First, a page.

Current Fisheries Research Projects

These projects are currently being conducted by the Lake City Fisheries Research staff as lead or co-investigators:

  • Project 677 - The Effects of Removing Brown Trout from a Driftless Area Stream in Southeastern Minnesota
    • Objectives - This study will identify whether removal of brown trout allows a headwater brook trout population in SE Minnesota to expand in abundance.  Results will quantify changes in growth and survival relative to a control reach, revealing extents of inter-specific interactions and longer term compensatory responses.  Finally, the study will measure the effectiveness of the fish barrier to upstream movement of brown trout, the timing and extent of movement, thus informing managers about the frequency and intensity of brown trout control efforts needed to maintain brook trout within the lower stream reaches.
  • Project 675 - Characterization of Driftless Area Brook Trout Populations in Southeastern Minnesota: Distribution, Population Dynamics, Movement, and Effects of Sympatry with Brown Trout
  • Project 674 - Movement, growth and mortality of brown trout in southeast Minnesota streams.
    • Objective - Quantify spatial and seasonal patterns of survival and movement of brown trout, evaluate the relative importance of survival and movement on brown trout populations, and assess the influence of habitat quality and trout density on spatial and seasonal patterns.
  • Project 659 - Effects of trout density and other factors upon the growth of brown trout in southeast Minnesota streams.
    • Objectives - Quantify amount of variation in brown trout growth that is due to year-to-year changes in environmental conditions versus stream-to-stream differences and assess the effects of trout density and other environmental factors on these year-to-year and stream-to-stream differences in growth.
  • Project 605 - Designing a long-term monitoring program to track the status of fish communities and their habitat in Minnesota lakes, identify efficient indicators, and evaluate mechanisms.
    • Objectives - The goals of this study are to identify the best indicators to assess the overall status of Minnesota lakes - those that most reliably measure habitat quality for native sportfish populations - and to establish baseline monitoring of 24 Minnesota lakes that span a range of geomorphic and disturbance conditions. This four-year pilot project complements our current lake survey program and uses a split-panel design that should allow us to more reliably detect change to lake habitats and fish communities and predict results of large-scale ecological stressors.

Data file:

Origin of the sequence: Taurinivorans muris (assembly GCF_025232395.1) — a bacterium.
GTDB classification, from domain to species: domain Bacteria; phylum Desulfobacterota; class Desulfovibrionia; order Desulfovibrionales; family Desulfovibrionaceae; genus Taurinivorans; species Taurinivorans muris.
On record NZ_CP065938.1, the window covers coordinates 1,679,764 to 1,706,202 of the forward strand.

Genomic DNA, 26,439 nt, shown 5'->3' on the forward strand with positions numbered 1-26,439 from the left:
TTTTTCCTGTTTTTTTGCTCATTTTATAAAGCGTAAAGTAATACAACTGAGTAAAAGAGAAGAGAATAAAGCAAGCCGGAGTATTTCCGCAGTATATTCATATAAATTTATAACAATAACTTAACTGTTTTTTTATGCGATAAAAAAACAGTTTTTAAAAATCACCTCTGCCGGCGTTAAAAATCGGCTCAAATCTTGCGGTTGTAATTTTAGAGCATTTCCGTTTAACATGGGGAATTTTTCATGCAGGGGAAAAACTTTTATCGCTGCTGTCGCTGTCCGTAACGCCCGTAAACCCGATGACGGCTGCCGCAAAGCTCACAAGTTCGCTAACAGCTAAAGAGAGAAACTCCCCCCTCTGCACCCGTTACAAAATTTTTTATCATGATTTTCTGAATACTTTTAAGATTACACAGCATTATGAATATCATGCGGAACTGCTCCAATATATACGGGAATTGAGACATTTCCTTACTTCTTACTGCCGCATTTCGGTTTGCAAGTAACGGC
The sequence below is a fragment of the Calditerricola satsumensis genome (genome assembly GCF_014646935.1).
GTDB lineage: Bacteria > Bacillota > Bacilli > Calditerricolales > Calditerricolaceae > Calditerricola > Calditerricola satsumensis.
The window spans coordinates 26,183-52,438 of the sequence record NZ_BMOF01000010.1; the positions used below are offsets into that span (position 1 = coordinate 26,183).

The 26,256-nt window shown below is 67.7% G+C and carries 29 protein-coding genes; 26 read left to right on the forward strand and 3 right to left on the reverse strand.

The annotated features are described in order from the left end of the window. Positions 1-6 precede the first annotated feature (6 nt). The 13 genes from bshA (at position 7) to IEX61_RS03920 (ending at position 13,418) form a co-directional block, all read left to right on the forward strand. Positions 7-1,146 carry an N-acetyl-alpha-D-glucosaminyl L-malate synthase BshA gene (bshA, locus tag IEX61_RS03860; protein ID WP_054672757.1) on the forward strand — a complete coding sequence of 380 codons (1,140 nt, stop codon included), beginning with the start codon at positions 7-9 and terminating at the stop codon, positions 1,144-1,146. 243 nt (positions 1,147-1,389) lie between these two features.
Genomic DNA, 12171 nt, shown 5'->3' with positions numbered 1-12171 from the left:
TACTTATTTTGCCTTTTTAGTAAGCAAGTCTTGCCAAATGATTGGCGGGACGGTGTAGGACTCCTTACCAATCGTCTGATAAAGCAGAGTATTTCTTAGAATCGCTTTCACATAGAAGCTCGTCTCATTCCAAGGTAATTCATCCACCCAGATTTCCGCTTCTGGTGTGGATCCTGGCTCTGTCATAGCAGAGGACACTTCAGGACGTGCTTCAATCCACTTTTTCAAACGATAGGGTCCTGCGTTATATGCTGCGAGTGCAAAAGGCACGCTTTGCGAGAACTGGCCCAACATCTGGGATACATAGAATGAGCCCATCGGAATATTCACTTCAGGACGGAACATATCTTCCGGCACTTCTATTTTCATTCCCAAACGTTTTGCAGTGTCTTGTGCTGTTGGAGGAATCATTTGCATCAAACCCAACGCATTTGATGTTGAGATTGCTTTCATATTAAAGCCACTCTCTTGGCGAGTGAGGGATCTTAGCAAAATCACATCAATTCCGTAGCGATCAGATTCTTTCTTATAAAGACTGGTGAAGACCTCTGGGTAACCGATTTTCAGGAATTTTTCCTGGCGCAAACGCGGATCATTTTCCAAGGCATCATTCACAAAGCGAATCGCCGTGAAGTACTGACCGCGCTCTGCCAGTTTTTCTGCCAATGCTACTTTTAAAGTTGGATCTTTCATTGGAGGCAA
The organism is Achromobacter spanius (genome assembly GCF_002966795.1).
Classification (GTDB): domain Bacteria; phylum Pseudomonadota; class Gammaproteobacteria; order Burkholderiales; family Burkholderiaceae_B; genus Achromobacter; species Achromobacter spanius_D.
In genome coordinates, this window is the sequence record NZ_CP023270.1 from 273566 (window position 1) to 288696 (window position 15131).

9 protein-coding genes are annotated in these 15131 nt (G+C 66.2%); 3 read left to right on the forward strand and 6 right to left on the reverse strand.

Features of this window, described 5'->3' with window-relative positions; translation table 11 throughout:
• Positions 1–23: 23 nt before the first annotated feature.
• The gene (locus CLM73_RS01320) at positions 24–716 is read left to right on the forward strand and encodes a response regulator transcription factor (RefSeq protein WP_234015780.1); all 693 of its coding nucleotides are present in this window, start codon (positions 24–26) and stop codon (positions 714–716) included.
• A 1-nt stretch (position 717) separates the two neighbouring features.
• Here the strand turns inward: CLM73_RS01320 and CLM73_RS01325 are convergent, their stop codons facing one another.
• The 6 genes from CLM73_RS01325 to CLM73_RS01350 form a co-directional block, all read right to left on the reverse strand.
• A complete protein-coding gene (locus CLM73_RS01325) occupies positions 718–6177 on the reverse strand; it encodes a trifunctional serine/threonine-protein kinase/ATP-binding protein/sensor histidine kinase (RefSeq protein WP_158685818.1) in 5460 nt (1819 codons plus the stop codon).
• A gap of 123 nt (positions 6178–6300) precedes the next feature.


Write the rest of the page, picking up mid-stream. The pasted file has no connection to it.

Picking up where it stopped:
• Project 603 - Review of brown trout ecology in Driftless Area streams and elsewhere with application to management.
    • Objective - To synthesize information on the autecology of wild populations of stream-dwelling brown trout conducted since 1997 and in Driftless Area streams to aid trout management.
  • Project 66_ - The Effects of Removing Nonnative Brown Trout from a Driftless Area Stream in Southeastern Minnesota
    • Objectives - This study will identify whether removal of brown trout allows a headwater brook trout population in southeast Minnesota to expand in abundance, thereby guiding possible sportfish restoration efforts. Results will quantify changes in growth and survival relative to a control reach, shedding light on inter-specific interactions and longer term compensatory responses. Finally, the study will measure the effectiveness of the fish barrier to upstream movement of brown trout, the timing and extent of movement, thus informing managers about the frequency and intensity of brown trout control efforts needed to maintain brook trout within the lower stream reaches.
  • Study IV Project - Comparison of otolith and scale age estimates for bluegill, walleye, white sucker, and yellow perch across multiple Minnesota lakes.
    • Objectives - Our first objective is to determine at which age (if any) scales will no longer provide reasonable age or growth estimates for bluegill, walleye, white sucker, and yellow perch and determine whether there are any regional biases. Our second objective is to determine whether back-calculations are similar based upon scale and otolith measurements.
  • Invasive Species Project - Zooplankton Investigations in Select Habitats of the Mississippi River.
    • Objectives - With the likely invasion of the planktivorous Asian carp into the entire Upper Mississippi River System (UMRS), changes in native plankton communities are to be expected. This study will provide baseline zooplankton community information and a basis for understanding ecosystem changes that may occur due to the invasion of exotic species in the UMRS. Also, this study will provide insight into zooplankton size structure and abundance in the UMRS before and after Asian carp invasion, Lake Pepin's contribution of the larger macrozooplankton to the UMRS, and develop relationships between the zooplankton community and water quality.
  • Suspended Sediment Study - Effects of six-hour suspended sediment treatments on white sucker and smallmouth bass in an artificial stream.
    • Objectives - Evaluate the short-term, acute effects of a six-hour dose of two common types of suspended sediment, agricultural soil and fine sand, on mortality and sub-lethal health of white sucker and smallmouth bass.
  • Lake Sturgeon Study - Lake sturgeon population status and demography in the Kettle River, Minnesota 1992-2007.
    • Objectives - Assess the status of the Kettle River lake sturgeon population; estimate key demographic parameters of survival, seniority, growth, and abundance for use in population models; and discuss these findings in relation to the removal of Sandstone Dam in 1995.